Important nutrients, such as DHA (a fatty acid vital for healthy brain and eye development) and immunoglobulin G (an antibody), are transported from mother to foetus via the placenta throughout pregnancy. Because they arrive early, premature babies have not fully received these important factors in the womb, but milk from mothers of premature infants contains more fats and secretory immunoglobulin. The fat in human milk helps to enhance the development of the baby’s brain and neurologic tissues, which is especially important for premature infants.


Premature babies also have immature gastrointestinal tracts, breast milk contains enzymes that help your baby with digestion, as well as epidermal growth factor, which in turn helps his intestine mature. A preterm mother’s milk will have more fat and less lactose, because premature babies find lactose hard to digest.


Does breast milk give preterms better outcomes?

A stronger association between breastfeeding and cognitive outcomes has been observed in studies of low birth weight infants. Studies have found that babies born before their due date show better brain development when fed breast milk rather than formula. Experts say that helping mothers to provide breast milk in the weeks after giving birth could improve long-term outcomes for children born pre-term.


Guiding a premature baby to suckle

Every mother who has delivered prematurely will relate to “Kangaroo care”. This approach of skin-to-skin contact supports development in preterm infants, as accelerated neurophysiological development has been reported in preterm infants receiving daily skin-to-skin contact. Skin-to-skin contact was defined as the infant – wearing only a diaper and maybe a cap and socks – lying on its parent's bare chest.


Continued skin-to-skin contact on a daily basis after incubator care was also associated with earlier establishment of exclusive breastfeeding. When your premature baby is ready to breastfeed, you might find that progress can be quite slow, especially if your baby was born very early or is very sick.


Feeding is a complicated skill, and premature babies get tired very quickly. During this learning time, your baby might suckle only a very small amount of milk from your breast, with the rest fed by tube. You will require a lot of patience, tenderness, and mental strength to cope with this stage.


Professional help and support could be sought for. The nursing staff or lactation consultant can help you with breastfeeding techniques and positions. However, do remember that it can take some premature babies a while to learn how to breastfeed.

During the present COVID-19 pandemic, it is even more important to find innovative solutions to ensure that access to these essential services is not disrupted and that families continue to receive the breastfeeding counselling they need. Mothers should continue breastfeeding as it is pivotal for strengthening child’s immunity.

Lactating mothers should be careful about their diets too, as it will have an impact on the breastfed baby. They should take a balanced diet with wholesome foods such as whole grains, dried and fresh fruits, vegetables, legumes and pulses, eggs and chicken and also drink a lot of water, fresh fruit juices, tender coconut, lassi and lime juice to maintain the right level of hydration.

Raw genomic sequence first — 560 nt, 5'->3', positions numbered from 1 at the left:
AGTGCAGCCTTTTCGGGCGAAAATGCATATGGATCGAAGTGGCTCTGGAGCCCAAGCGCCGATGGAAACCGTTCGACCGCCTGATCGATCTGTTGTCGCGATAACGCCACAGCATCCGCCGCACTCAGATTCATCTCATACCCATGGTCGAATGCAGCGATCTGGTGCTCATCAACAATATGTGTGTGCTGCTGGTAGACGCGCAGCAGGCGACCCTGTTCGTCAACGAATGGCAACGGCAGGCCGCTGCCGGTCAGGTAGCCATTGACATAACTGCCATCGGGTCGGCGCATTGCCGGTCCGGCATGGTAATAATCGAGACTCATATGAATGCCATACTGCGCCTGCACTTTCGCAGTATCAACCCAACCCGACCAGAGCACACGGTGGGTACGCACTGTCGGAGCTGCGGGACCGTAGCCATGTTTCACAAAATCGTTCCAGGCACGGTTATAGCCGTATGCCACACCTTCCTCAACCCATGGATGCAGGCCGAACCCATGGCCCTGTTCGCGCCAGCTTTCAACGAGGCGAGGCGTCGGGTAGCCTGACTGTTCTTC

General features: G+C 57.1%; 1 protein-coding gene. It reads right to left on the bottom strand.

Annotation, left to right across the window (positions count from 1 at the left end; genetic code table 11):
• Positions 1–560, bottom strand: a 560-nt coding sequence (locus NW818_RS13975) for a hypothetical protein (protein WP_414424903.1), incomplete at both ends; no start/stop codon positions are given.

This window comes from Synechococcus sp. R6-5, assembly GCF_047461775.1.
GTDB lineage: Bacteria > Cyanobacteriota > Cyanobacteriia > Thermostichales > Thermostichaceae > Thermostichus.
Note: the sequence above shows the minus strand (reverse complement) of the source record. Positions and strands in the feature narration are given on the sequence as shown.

References:

Boyd, C., Quigley, M., & Brocklehurst, P. (2007). Donor breast milk versus infant formula for preterm infants: Systematic review and meta-analysis. Archives of Disease in Childhood: Fetal and Neonatal Edition, 92(3), F169-175. doi: 10.1136/adc.2005.089490.

Cristofalo EA, Schanler RJ, Blanco CL, Sullivan S, Trawoeger R, et al. (2013) Randomized trial of exclusive human milk versus preterm formula diets in extremely premature infants. J Pediatr 163(6): 1592–1595.

Heikkilä, K., Sacker, A., Kelly, Y., Renfrew, M.J., & Quigley, M.A. (2011). Breast feeding and child behaviour in the Millenium Cohort Study. Archives of Disease in Childhood, 96(7), 635-642. doi: 10.1136/adc.2010.201970.

Hoddinott P, Tappin D, Wright C (2008) Breast feeding... BMJ 336: 881–887.

Koo, W., Tank, S., Martin, S. et al. Human milk and neurodevelopment in children with very low birth weight: a systematic review. Nutr J 13, 94 (2014). https://doi.org/10.1186/1475-2891-13-94

Morley R, Fewtrell MS, Abbott RA, Stephenson T, MacFadyen U, et al. (2004) Neurodevelopment in children born small for gestational age: a randomized trial of nutrient-enriched versus standard formula and comparison with a reference breastfed group. Pediatrics 113(3 Pt 1): 515–521.

Niela-Vilen, H., Axelin, A., Melender, H-L., & Salantera, S. (2015). Aiming to be a breastfeeding mother in a neonatal intensive care unit and at home: A thematic analysis of peer-support group discussion in social media. Maternal and Child Nutrition, 11(4,) 712-726. doi: 10.1111/mcn.12108.

Nyqvist, K. (2008). Early attainment of breastfeeding competence in very preterm infants. Acta Pædiatrica, 97, 776-781. doi: 10.1111/j.1651-2227.2008.00810.x.

Quigley, M.A., Henderson, G., Anthony, M.Y., & McGuire, W. (2014). Formula milk versus donor breast milk for feeding preterm or low birth weight infants. Cochrane Database System Review 2014, 4, CD002971. doi: 10.1002/14651858.CD002971.pub3.

Quigley, M.A., Hockley, C., Carson, C., Kelly, Y., Renfrew, M.J., & Sacker, A. (2012). Breastfeeding is associated with improved child cognitive development: A population-based cohort study. Journal of Pediatrics, 160(1), 25-32. doi: 10.1016/j.jpeds.2011.06.035.

Scher MS, Ludington-Hoe S, Kaffashi F, Johnson MW, Holditch-Davis D, et al. (2009) Neurophysiologic assessment of brain maturation after an 8-week trial of skin-to-skin contact on preterm infants. Clin Neurophysiol 120(10): 1812–1818.

Rønnestad A, Abrahamsen TG, Medbø S, Reigstad H, Lossius K, et al. (2005) Late-onset septicemia in a Norwegian national cohort of extremely premature infants receiving very early full human milk feeding. Pediatrics 115(3): e269–276.

Underwood MA. Human milk for the premature infant. Pediatr Clin North Am. 2013;60(1):189-207. doi: 10.1016/j.pcl.2012.09.008

Wechsler Linden, D., Trenti Paroli, E., & Wechsler Doron, E. (2010). Preemies: The essential guide for parents of premature babies (2nd edn). New York: Simon & Schuster.

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hello@ohlifesbeautiful.com;London, England, UK